BY JESSICA CORSI
Many claim that President Barack Obama ’91 was awarded the Nobel Peace Prize to express international support for the U.S.’ reengagement with multilateral peace efforts, including efforts to bring an end to wars in Iraq and elsewhere. This new U.S. foreign policy stands in contrast to the U.S. Special Forces’ recent targeted assassination of a highly wanted Al Qaeda member in Somalia. On September 14th, U.S. helicopters opened fire on a convoy of trucks in southern Somalia and shot and killed Saleh Ali Saleh Nbahan, who is said to be responsible for the bombing of an Israeli hotel on the coast of Kenya in 2002, and is suspected to have played a role in two 1998 attacks upon American embassies in East Africa. Targeted assassinations in the territory of a country whose government is both recognized and supported by the U.S. is a counterproductive way to reengage factions that the U.S. had previously alienated.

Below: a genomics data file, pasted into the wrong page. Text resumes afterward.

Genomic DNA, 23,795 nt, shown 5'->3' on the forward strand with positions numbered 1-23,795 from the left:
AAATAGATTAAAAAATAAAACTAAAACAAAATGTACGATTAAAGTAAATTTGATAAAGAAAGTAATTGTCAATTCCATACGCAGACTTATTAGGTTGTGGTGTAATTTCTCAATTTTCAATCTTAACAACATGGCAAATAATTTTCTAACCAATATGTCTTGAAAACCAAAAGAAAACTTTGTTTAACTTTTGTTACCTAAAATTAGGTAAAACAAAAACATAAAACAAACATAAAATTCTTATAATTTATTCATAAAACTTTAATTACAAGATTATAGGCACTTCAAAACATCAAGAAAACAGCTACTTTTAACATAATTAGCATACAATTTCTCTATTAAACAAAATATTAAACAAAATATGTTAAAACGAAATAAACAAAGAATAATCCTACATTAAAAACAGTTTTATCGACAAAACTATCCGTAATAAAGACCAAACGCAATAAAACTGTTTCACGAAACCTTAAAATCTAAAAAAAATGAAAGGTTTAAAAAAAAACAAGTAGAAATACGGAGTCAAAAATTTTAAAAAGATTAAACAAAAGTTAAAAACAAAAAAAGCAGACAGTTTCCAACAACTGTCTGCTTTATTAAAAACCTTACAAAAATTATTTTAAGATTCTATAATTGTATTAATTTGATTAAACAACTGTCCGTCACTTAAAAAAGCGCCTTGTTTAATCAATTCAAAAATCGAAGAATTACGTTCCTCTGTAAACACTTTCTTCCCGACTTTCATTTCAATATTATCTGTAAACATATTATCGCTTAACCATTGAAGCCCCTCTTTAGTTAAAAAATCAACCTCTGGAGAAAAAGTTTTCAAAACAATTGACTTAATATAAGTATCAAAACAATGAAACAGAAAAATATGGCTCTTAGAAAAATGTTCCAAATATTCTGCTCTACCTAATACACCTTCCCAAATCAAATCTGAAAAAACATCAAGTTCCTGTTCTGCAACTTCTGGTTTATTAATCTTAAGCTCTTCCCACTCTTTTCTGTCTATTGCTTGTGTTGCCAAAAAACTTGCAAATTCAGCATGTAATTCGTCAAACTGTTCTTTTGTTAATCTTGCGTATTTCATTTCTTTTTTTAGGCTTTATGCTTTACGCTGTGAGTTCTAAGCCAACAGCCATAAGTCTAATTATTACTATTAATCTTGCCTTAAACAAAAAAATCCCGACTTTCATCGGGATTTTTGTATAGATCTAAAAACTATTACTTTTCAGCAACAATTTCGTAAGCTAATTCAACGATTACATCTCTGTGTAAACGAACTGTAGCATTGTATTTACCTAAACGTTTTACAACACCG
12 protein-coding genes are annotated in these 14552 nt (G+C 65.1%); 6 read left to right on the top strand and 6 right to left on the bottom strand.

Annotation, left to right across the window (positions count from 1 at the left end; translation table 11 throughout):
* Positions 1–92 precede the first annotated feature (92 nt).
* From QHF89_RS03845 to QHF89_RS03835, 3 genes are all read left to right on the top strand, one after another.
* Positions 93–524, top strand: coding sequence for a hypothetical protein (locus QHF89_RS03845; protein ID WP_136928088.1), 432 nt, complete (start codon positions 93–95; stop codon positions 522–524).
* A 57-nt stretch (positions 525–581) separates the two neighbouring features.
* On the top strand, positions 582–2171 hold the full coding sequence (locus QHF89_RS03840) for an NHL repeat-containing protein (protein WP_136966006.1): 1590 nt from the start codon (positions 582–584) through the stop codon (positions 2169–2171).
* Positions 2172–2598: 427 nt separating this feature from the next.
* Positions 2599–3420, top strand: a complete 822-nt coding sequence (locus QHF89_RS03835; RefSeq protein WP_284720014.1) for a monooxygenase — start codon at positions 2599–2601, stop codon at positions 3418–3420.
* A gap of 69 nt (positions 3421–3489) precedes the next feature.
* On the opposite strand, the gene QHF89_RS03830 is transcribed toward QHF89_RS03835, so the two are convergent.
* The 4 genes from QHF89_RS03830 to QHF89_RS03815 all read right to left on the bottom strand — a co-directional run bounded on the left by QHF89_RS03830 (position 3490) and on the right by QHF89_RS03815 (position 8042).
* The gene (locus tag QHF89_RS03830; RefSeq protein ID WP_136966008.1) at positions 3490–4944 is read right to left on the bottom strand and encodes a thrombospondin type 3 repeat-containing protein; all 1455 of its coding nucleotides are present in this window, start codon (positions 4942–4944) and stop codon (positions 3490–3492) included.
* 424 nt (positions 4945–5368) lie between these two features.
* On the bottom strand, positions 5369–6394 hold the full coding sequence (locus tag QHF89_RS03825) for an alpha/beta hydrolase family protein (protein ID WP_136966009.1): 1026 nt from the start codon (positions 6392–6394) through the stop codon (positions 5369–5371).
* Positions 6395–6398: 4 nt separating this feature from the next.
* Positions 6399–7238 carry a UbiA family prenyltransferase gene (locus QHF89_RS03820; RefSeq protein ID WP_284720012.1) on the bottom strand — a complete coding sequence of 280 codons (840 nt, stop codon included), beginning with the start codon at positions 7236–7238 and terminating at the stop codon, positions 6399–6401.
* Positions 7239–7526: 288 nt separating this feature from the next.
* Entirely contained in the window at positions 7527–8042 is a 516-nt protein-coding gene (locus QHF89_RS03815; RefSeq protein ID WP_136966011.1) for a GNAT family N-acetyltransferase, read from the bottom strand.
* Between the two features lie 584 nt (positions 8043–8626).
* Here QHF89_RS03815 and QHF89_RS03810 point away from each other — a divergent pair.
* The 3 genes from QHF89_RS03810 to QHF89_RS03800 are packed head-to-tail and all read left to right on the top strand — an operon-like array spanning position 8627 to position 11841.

We could start by asking the question of whether or not this attack was legal under international humanitarian law, but this is neither the most interesting nor the most pressing question. Instead of debating whether the war on terror is in fact a war, whether the people shot and killed were enemy combatants, and whether the U.S. had just cause to fly over Somalia and shoot these people dead, we should instead ask: was this a good idea? The legality of the issue is fuzzy and doubtful, but more importantly, this type of military operation is bad policy: we want to change the world’s opinion about the U.S., and in particular ideas about the U.S.’ use of force, and who is or is not its “enemy”. If President Obama wants to move away from George W. Bush’s aggressive military posture, a targeted assassination that sends the message “if you cross us, we will take you out” is not a change in tune but simply more of the same.